Before the agents’ move, one person was designated to monitor California alone. Now that job has been given to an agent who must also keep tabs on Arizona and Mexico.
“Doing three areas at once is tough,” Houlihan said. “No one is comfortable about that. Obviously, the capital is a specific [target] and must be protected. But the situation has left certain portions of the nation’s northern borders vulnerable in terms of surveillance.”
Specifically, Houlihan said, the border of the northern United States in the vicinity of the Great Lakes is not receiving the attention that it did only two months ago.
His unit’s complaints have reached the ears of lawmakers.
U.S. Sen. Dianne Feinstein (D-Calif.) said in a prepared statement: “It was brought to my attention that they may be short-staffed because experts were transferred to Washington, D.C., in response to increased terrorist alerts. I would hope that these positions will be replaced as soon as possible. Not to do so would create a critical lapse in our homeland security efforts.”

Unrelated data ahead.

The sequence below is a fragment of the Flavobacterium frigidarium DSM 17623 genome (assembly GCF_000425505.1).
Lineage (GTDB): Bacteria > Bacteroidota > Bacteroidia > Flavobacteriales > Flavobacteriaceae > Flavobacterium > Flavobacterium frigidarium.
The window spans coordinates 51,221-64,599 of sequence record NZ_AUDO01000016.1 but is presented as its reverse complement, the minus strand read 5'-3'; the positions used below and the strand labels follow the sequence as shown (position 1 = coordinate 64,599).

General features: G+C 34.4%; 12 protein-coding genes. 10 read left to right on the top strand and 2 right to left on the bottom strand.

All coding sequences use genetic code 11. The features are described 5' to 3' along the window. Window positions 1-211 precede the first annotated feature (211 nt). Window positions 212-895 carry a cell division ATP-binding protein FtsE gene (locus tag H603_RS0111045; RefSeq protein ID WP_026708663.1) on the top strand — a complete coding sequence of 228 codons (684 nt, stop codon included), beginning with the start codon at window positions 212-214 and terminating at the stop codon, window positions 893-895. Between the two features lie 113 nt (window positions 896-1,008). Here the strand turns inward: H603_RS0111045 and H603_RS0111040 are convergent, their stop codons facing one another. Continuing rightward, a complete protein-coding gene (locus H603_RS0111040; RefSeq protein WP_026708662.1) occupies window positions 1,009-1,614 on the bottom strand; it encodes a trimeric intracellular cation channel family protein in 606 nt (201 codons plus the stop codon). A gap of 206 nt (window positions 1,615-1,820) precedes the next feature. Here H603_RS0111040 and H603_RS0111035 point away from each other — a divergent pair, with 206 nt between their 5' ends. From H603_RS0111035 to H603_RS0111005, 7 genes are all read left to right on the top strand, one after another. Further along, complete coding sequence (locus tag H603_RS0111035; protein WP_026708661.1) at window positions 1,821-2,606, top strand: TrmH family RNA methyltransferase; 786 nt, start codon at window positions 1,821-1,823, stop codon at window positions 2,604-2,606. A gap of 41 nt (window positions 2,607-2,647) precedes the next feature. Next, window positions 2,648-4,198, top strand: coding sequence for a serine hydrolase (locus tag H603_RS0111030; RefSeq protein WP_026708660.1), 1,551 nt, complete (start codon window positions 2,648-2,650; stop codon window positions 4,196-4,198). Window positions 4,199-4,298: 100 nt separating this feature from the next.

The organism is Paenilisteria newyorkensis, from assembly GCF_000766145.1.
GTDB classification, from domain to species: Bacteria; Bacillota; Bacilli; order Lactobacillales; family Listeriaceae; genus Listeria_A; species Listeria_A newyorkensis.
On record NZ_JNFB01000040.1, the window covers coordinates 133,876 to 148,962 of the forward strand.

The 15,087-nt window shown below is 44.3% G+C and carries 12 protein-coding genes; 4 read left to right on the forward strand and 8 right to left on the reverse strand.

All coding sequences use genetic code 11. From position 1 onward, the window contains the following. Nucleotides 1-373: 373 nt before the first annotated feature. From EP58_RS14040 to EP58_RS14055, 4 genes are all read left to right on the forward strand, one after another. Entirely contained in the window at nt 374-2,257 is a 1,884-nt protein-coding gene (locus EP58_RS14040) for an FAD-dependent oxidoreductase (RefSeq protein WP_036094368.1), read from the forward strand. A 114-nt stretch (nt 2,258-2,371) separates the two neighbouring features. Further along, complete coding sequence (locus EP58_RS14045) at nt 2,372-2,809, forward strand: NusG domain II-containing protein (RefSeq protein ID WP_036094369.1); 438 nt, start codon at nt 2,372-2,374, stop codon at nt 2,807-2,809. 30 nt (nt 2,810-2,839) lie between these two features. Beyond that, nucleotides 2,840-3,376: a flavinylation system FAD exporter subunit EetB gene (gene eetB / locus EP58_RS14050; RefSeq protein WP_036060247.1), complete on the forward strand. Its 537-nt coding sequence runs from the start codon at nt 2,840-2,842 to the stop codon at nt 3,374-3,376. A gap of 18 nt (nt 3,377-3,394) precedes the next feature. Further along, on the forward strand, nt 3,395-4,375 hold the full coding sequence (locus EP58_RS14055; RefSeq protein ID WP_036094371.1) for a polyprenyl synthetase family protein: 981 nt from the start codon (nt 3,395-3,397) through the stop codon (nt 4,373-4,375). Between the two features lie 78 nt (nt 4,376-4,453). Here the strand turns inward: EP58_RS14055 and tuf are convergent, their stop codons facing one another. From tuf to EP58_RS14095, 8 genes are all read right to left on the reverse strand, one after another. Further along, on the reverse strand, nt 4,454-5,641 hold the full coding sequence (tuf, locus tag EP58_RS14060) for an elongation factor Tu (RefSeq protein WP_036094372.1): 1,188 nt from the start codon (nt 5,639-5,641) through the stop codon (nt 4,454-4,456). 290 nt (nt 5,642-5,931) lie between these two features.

Tony Crowder, who oversees the surveillance center from his office in Washington, D.C., agrees.
“Yes, we have been stretching our resources and people to meet the change in threats to the United States,” he said. “But because the change has occurred so rapidly, we have not yet been able to do the restructuring of personnel and equipment we need to.”
In the meantime, Houlihan said, “We’re doing the best we can to take the sky away from the bad guys.”